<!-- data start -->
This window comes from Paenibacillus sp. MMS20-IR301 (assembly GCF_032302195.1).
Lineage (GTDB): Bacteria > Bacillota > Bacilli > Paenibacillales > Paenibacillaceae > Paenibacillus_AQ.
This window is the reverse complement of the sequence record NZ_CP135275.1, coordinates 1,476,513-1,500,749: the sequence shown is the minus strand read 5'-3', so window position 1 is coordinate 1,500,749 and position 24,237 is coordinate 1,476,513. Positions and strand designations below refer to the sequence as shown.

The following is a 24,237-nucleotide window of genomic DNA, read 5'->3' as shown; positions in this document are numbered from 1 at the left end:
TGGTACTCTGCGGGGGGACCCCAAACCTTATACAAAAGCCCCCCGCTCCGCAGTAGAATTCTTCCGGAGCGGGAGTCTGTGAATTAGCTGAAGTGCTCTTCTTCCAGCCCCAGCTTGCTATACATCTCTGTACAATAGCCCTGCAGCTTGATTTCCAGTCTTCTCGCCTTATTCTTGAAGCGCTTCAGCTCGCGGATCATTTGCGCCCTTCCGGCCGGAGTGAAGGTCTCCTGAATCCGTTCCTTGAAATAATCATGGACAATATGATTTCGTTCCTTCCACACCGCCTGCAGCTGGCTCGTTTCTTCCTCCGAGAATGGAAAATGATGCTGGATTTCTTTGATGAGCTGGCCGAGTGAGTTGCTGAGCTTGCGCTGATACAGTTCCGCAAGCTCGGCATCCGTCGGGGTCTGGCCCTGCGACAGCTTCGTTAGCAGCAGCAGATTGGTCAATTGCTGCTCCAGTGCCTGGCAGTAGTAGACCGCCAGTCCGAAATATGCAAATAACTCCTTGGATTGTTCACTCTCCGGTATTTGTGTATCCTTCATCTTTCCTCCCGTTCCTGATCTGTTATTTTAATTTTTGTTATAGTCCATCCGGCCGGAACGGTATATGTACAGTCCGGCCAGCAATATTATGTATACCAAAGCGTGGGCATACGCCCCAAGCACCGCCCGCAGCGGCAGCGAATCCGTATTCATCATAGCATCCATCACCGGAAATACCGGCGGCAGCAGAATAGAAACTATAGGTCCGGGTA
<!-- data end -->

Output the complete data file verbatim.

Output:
This window comes from Paenibacillus sp. MMS20-IR301 (assembly GCF_032302195.1).
Lineage (GTDB): Bacteria > Bacillota > Bacilli > Paenibacillales > Paenibacillaceae > Paenibacillus_AQ.
This window is the reverse complement of the sequence record NZ_CP135275.1, coordinates 1,476,513-1,500,749: the sequence shown is the minus strand read 5'-3', so window position 1 is coordinate 1,500,749 and position 24,237 is coordinate 1,476,513. Positions and strand designations below refer to the sequence as shown.

The following is a 24,237-nucleotide window of genomic DNA, read 5'->3' as shown; positions in this document are numbered from 1 at the left end:
TGGTACTCTGCGGGGGGACCCCAAACCTTATACAAAAGCCCCCCGCTCCGCAGTAGAATTCTTCCGGAGCGGGAGTCTGTGAATTAGCTGAAGTGCTCTTCTTCCAGCCCCAGCTTGCTATACATCTCTGTACAATAGCCCTGCAGCTTGATTTCCAGTCTTCTCGCCTTATTCTTGAAGCGCTTCAGCTCGCGGATCATTTGCGCCCTTCCGGCCGGAGTGAAGGTCTCCTGAATCCGTTCCTTGAAATAATCATGGACAATATGATTTCGTTCCTTCCACACCGCCTGCAGCTGGCTCGTTTCTTCCTCCGAGAATGGAAAATGATGCTGGATTTCTTTGATGAGCTGGCCGAGTGAGTTGCTGAGCTTGCGCTGATACAGTTCCGCAAGCTCGGCATCCGTCGGGGTCTGGCCCTGCGACAGCTTCGTTAGCAGCAGCAGATTGGTCAATTGCTGCTCCAGTGCCTGGCAGTAGTAGACCGCCAGTCCGAAATATGCAAATAACTCCTTGGATTGTTCACTCTCCGGTATTTGTGTATCCTTCATCTTTCCTCCCGTTCCTGATCTGTTATTTTAATTTTTGTTATAGTCCATCCGGCCGGAACGGTATATGTACAGTCCGGCCAGCAATATTATGTATACCAAAGCGTGGGCATACGCCCCAAGCACCGCCCGCAGCGGCAGCGAATCCGTATTCATCATAGCATCCATCACCGGAAATACCGGCGGCAGCAGAATAGAAACTATAGGTCCGGGTA